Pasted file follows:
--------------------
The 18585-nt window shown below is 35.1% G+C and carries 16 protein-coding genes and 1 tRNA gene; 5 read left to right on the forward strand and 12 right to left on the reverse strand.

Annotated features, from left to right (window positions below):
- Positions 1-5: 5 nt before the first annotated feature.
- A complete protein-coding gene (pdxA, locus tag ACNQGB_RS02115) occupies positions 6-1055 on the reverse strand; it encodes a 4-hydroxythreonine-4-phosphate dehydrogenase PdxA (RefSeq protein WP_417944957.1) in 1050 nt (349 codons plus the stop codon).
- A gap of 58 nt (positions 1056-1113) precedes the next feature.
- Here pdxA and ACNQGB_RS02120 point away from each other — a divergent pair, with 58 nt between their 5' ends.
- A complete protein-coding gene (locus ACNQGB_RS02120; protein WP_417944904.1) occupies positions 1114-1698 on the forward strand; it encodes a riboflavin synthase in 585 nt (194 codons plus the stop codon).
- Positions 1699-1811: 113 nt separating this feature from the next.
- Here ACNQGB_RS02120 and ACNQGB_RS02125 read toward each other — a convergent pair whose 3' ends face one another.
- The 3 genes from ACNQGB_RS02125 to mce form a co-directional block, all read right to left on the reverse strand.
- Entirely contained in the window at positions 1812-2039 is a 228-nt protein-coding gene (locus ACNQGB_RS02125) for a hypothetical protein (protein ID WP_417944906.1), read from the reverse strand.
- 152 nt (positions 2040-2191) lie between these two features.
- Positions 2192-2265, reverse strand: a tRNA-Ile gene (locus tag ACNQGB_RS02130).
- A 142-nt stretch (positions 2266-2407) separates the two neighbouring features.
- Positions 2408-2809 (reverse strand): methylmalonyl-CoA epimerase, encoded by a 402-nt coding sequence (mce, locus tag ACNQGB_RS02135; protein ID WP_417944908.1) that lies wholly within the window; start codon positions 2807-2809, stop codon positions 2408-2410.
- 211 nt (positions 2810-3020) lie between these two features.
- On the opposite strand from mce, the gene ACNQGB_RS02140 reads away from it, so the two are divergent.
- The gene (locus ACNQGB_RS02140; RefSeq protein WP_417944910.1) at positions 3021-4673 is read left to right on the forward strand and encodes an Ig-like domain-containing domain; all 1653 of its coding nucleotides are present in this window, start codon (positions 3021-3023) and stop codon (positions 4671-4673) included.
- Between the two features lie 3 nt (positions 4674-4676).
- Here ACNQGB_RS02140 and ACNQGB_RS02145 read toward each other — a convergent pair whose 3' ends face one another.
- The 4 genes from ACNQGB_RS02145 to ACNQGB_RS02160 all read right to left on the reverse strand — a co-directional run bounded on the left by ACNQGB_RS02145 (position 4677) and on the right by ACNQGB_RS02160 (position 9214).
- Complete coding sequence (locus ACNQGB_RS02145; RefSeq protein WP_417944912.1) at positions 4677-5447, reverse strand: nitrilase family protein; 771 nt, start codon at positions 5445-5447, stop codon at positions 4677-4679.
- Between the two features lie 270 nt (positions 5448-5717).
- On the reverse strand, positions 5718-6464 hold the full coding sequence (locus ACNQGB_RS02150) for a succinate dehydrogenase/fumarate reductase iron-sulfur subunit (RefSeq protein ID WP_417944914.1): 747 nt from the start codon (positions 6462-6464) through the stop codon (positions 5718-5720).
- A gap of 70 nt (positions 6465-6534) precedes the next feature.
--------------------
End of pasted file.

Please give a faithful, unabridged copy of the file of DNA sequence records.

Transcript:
The 18585-nt window shown below is 35.1% G+C and carries 16 protein-coding genes and 1 tRNA gene; 5 read left to right on the forward strand and 12 right to left on the reverse strand.

Annotated features, from left to right (window positions below):
- Positions 1-5: 5 nt before the first annotated feature.
- A complete protein-coding gene (pdxA, locus tag ACNQGB_RS02115) occupies positions 6-1055 on the reverse strand; it encodes a 4-hydroxythreonine-4-phosphate dehydrogenase PdxA (RefSeq protein WP_417944957.1) in 1050 nt (349 codons plus the stop codon).
- A gap of 58 nt (positions 1056-1113) precedes the next feature.
- Here pdxA and ACNQGB_RS02120 point away from each other — a divergent pair, with 58 nt between their 5' ends.
- A complete protein-coding gene (locus ACNQGB_RS02120; protein WP_417944904.1) occupies positions 1114-1698 on the forward strand; it encodes a riboflavin synthase in 585 nt (194 codons plus the stop codon).
- Positions 1699-1811: 113 nt separating this feature from the next.
- Here ACNQGB_RS02120 and ACNQGB_RS02125 read toward each other — a convergent pair whose 3' ends face one another.
- The 3 genes from ACNQGB_RS02125 to mce form a co-directional block, all read right to left on the reverse strand.
- Entirely contained in the window at positions 1812-2039 is a 228-nt protein-coding gene (locus ACNQGB_RS02125) for a hypothetical protein (protein ID WP_417944906.1), read from the reverse strand.
- 152 nt (positions 2040-2191) lie between these two features.
- Positions 2192-2265, reverse strand: a tRNA-Ile gene (locus tag ACNQGB_RS02130).
- A 142-nt stretch (positions 2266-2407) separates the two neighbouring features.
- Positions 2408-2809 (reverse strand): methylmalonyl-CoA epimerase, encoded by a 402-nt coding sequence (mce, locus tag ACNQGB_RS02135; protein ID WP_417944908.1) that lies wholly within the window; start codon positions 2807-2809, stop codon positions 2408-2410.
- 211 nt (positions 2810-3020) lie between these two features.
- On the opposite strand from mce, the gene ACNQGB_RS02140 reads away from it, so the two are divergent.
- The gene (locus ACNQGB_RS02140; RefSeq protein WP_417944910.1) at positions 3021-4673 is read left to right on the forward strand and encodes an Ig-like domain-containing domain; all 1653 of its coding nucleotides are present in this window, start codon (positions 3021-3023) and stop codon (positions 4671-4673) included.
- Between the two features lie 3 nt (positions 4674-4676).
- Here ACNQGB_RS02140 and ACNQGB_RS02145 read toward each other — a convergent pair whose 3' ends face one another.
- The 4 genes from ACNQGB_RS02145 to ACNQGB_RS02160 all read right to left on the reverse strand — a co-directional run bounded on the left by ACNQGB_RS02145 (position 4677) and on the right by ACNQGB_RS02160 (position 9214).
- Complete coding sequence (locus ACNQGB_RS02145; RefSeq protein WP_417944912.1) at positions 4677-5447, reverse strand: nitrilase family protein; 771 nt, start codon at positions 5445-5447, stop codon at positions 4677-4679.
- Between the two features lie 270 nt (positions 5448-5717).
- On the reverse strand, positions 5718-6464 hold the full coding sequence (locus ACNQGB_RS02150) for a succinate dehydrogenase/fumarate reductase iron-sulfur subunit (RefSeq protein ID WP_417944914.1): 747 nt from the start codon (positions 6462-6464) through the stop codon (positions 5718-5720).
- A gap of 70 nt (positions 6465-6534) precedes the next feature.